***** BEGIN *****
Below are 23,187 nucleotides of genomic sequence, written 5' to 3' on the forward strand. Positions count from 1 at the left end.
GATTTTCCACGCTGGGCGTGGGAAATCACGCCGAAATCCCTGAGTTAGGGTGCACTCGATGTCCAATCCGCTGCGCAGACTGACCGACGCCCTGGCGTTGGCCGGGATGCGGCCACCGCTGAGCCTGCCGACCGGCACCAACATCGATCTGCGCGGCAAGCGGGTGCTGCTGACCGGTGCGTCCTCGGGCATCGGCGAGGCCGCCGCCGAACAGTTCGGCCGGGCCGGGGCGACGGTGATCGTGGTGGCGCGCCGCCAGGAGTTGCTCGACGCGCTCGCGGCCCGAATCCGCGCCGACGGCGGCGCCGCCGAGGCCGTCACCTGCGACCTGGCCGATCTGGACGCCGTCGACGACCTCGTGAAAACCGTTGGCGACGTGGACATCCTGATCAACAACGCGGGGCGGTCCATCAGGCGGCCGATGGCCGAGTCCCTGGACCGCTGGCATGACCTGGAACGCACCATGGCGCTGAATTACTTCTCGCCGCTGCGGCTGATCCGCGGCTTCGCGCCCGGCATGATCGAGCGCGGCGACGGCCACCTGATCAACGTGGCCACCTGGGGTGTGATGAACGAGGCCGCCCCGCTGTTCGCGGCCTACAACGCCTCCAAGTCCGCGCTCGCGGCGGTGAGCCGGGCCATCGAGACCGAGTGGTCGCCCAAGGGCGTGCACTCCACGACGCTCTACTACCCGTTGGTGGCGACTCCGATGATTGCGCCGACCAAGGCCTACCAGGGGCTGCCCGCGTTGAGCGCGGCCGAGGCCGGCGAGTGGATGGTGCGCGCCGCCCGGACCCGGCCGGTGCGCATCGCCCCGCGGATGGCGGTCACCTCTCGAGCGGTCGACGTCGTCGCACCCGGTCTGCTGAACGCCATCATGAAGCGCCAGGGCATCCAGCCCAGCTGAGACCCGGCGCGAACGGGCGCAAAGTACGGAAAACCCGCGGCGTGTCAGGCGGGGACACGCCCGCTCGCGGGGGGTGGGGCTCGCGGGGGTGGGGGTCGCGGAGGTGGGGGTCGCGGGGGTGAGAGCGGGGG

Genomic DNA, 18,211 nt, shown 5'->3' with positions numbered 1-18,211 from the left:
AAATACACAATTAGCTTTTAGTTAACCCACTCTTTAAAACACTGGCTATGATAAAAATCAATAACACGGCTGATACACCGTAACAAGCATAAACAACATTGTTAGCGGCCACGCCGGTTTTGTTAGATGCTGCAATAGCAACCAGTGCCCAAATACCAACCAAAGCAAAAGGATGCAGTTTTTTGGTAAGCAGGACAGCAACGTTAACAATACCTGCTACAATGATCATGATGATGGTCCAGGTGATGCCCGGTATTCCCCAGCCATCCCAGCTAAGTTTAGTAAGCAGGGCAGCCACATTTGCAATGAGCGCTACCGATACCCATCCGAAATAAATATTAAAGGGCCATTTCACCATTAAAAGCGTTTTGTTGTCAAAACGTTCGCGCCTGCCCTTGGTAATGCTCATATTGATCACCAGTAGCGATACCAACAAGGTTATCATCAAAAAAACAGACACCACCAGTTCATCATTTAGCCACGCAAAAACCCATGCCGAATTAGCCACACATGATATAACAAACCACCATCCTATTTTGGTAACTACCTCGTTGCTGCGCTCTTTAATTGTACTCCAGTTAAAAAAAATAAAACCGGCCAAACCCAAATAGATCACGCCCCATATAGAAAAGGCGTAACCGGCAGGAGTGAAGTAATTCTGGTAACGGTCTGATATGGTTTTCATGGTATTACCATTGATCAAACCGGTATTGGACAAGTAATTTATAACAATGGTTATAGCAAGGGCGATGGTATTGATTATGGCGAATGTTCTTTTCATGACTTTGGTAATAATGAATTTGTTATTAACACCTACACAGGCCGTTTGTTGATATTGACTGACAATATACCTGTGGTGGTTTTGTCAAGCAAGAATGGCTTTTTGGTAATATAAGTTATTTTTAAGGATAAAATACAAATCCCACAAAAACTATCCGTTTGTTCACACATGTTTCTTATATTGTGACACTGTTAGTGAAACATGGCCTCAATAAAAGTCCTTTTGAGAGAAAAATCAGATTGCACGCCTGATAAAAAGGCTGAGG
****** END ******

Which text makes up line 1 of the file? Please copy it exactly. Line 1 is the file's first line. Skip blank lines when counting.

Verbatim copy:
Below are 23,187 nucleotides of genomic sequence, written 5' to 3' on the forward strand. Positions count from 1 at the left end.